Internet video used to foment insurgency

The carnage is posted on Internet sites four or five times a week — video shot by Iraqi insurgents of attacks on Americans and allies, along with the accompanying bodies and body parts.

Evan Kohlmann, an NBC terrorism analyst, says these videos are now a key weapon in the effort to drive the United States out of Iraq.

"The message is that America's military is not invincible — that it can be defeated — and this is the way it can be defeated," says Kohlmann.

Most videos are branded with the logo of Iraq's most wanted terrorist, Abu Musab al-Zarqawi.

In one, you can see a celebration in front of what's left of an American military vehicle. In another, insurgents make and bury a roadside bomb, wait for the target to approach and blow it up. A third shows a white sedan, with a suicide bomber at the wheel, who heads for an American convoy and detonates.

Narration accompanying one attack says, "The invaders who were walking like peacocks became like rats, fleeing, leaving everything behind."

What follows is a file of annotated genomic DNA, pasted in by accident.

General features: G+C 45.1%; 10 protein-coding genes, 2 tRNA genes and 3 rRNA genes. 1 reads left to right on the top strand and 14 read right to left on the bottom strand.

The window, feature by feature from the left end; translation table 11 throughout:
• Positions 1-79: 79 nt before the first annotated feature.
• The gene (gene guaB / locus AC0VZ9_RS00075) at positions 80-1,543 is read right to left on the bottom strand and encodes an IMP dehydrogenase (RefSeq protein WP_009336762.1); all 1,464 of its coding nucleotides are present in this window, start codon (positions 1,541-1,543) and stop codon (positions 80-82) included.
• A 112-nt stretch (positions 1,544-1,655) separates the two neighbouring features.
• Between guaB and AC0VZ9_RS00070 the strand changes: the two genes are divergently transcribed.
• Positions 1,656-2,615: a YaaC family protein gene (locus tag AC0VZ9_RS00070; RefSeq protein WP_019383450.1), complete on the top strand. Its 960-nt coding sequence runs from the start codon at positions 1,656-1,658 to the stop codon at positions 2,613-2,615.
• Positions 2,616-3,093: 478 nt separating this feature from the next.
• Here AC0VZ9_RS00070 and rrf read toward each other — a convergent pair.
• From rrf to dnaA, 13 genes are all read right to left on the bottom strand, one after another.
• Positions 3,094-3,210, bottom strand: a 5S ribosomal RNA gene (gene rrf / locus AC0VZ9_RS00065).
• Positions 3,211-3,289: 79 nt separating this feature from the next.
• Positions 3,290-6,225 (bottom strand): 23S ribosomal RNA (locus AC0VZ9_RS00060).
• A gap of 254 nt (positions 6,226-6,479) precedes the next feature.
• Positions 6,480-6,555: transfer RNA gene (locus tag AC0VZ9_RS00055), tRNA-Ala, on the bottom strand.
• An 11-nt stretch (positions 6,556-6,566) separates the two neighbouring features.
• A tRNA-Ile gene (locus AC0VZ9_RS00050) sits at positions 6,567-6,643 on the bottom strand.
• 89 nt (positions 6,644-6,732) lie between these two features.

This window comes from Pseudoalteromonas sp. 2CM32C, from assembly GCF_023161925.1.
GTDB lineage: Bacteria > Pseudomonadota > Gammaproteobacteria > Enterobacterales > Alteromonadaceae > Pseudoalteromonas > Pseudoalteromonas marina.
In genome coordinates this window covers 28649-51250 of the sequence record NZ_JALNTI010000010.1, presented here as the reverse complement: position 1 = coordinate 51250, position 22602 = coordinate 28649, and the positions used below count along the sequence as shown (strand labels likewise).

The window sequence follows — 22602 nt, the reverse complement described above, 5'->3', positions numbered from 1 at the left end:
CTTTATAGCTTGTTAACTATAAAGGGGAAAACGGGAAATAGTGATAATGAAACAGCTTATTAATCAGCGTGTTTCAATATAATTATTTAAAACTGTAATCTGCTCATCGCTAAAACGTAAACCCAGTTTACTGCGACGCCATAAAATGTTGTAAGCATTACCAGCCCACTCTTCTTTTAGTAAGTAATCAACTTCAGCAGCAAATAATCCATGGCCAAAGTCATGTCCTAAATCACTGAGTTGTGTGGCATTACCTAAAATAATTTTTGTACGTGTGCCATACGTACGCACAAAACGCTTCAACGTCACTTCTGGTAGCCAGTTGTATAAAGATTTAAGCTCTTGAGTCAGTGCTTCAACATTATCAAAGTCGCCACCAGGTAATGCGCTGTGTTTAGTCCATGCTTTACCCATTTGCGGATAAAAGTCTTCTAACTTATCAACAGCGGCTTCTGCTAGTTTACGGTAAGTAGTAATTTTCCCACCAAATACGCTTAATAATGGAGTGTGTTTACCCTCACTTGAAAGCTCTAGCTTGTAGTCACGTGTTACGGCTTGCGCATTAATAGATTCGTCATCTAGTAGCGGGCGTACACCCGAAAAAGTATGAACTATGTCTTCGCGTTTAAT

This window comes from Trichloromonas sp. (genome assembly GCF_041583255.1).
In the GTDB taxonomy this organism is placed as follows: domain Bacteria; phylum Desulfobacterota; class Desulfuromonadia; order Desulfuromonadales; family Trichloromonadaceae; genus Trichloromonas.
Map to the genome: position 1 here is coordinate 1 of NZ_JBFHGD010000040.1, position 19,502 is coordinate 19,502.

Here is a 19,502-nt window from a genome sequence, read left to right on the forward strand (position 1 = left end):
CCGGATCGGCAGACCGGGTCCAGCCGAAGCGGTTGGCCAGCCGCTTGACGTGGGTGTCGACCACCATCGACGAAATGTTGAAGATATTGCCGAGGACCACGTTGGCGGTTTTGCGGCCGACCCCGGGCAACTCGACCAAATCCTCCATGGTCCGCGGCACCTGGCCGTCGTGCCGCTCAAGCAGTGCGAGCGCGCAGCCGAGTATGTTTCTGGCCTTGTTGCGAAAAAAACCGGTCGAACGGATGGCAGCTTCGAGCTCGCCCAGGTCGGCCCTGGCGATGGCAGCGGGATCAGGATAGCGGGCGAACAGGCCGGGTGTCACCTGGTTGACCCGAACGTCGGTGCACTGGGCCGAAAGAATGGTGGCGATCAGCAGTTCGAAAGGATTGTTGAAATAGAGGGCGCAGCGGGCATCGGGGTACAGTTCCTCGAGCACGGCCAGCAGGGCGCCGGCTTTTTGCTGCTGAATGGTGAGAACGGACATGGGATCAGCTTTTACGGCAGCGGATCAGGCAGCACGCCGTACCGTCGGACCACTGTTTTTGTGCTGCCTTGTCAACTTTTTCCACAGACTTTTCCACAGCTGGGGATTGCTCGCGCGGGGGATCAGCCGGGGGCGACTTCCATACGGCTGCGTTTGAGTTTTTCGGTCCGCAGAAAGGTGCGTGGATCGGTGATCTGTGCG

In many Arab countries, the videos are viewed in Internet cafes and sold in markets.

Mohamed Salah, a journalist for the newspaper al-Hayat, says while there is widespread revulsion over videos of beheadings in Iraq, these military videos generate support for insurgents.

"If an American or British is killed in an operation, there is no sympathy at all; it creates pride, not sympathy," says Salah.


Experts say one reason is al-Jazeera. The television network bombards Arabs with images of dead or maimed Iraqi civilians and repeatedly aired controversial and graphic footage of an American Marine shooting a wounded Iraqi. Yet, the network did not show the fatal shooting purported to be of Iraqi aid worker Margaret Hassan at the hand of insurgents.

A spokesman says it's al-Jazeera’s long-time policy not to show the killing of hostages, but that airing similarly violent killings by Americans is justified because it it's part of a war.

Little wonder, says one Arab expert, that the Arab street — saturated with images of American violence against Muslims — sees insurgent videos as a welcome measure of revenge.